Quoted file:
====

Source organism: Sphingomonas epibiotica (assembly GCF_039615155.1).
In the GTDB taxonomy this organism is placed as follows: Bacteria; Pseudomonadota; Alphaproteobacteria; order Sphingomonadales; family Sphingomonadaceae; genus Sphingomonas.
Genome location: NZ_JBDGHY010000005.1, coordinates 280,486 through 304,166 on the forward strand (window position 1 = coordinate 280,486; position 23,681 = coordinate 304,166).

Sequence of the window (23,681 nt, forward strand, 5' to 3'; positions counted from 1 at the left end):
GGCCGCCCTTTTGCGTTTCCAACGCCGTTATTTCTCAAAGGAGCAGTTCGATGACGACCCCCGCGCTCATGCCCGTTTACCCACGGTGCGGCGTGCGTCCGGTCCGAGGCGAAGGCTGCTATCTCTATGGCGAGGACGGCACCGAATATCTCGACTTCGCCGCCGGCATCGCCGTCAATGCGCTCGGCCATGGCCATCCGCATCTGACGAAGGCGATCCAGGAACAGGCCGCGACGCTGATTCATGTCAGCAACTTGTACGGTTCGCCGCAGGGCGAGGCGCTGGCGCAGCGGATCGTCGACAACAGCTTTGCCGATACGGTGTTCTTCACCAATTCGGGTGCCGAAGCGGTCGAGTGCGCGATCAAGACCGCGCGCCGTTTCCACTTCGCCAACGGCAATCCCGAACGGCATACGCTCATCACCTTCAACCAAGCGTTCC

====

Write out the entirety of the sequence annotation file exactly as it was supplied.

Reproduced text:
Source organism: Sphingomonas epibiotica (assembly GCF_039615155.1).
In the GTDB taxonomy this organism is placed as follows: Bacteria; Pseudomonadota; Alphaproteobacteria; order Sphingomonadales; family Sphingomonadaceae; genus Sphingomonas.
Genome location: NZ_JBDGHY010000005.1, coordinates 280,486 through 304,166 on the forward strand (window position 1 = coordinate 280,486; position 23,681 = coordinate 304,166).

Sequence of the window (23,681 nt, forward strand, 5' to 3'; positions counted from 1 at the left end):
GGCCGCCCTTTTGCGTTTCCAACGCCGTTATTTCTCAAAGGAGCAGTTCGATGACGACCCCCGCGCTCATGCCCGTTTACCCACGGTGCGGCGTGCGTCCGGTCCGAGGCGAAGGCTGCTATCTCTATGGCGAGGACGGCACCGAATATCTCGACTTCGCCGCCGGCATCGCCGTCAATGCGCTCGGCCATGGCCATCCGCATCTGACGAAGGCGATCCAGGAACAGGCCGCGACGCTGATTCATGTCAGCAACTTGTACGGTTCGCCGCAGGGCGAGGCGCTGGCGCAGCGGATCGTCGACAACAGCTTTGCCGATACGGTGTTCTTCACCAATTCGGGTGCCGAAGCGGTCGAGTGCGCGATCAAGACCGCGCGCCGTTTCCACTTCGCCAACGGCAATCCCGAACGGCATACGCTCATCACCTTCAACCAAGCGTTCC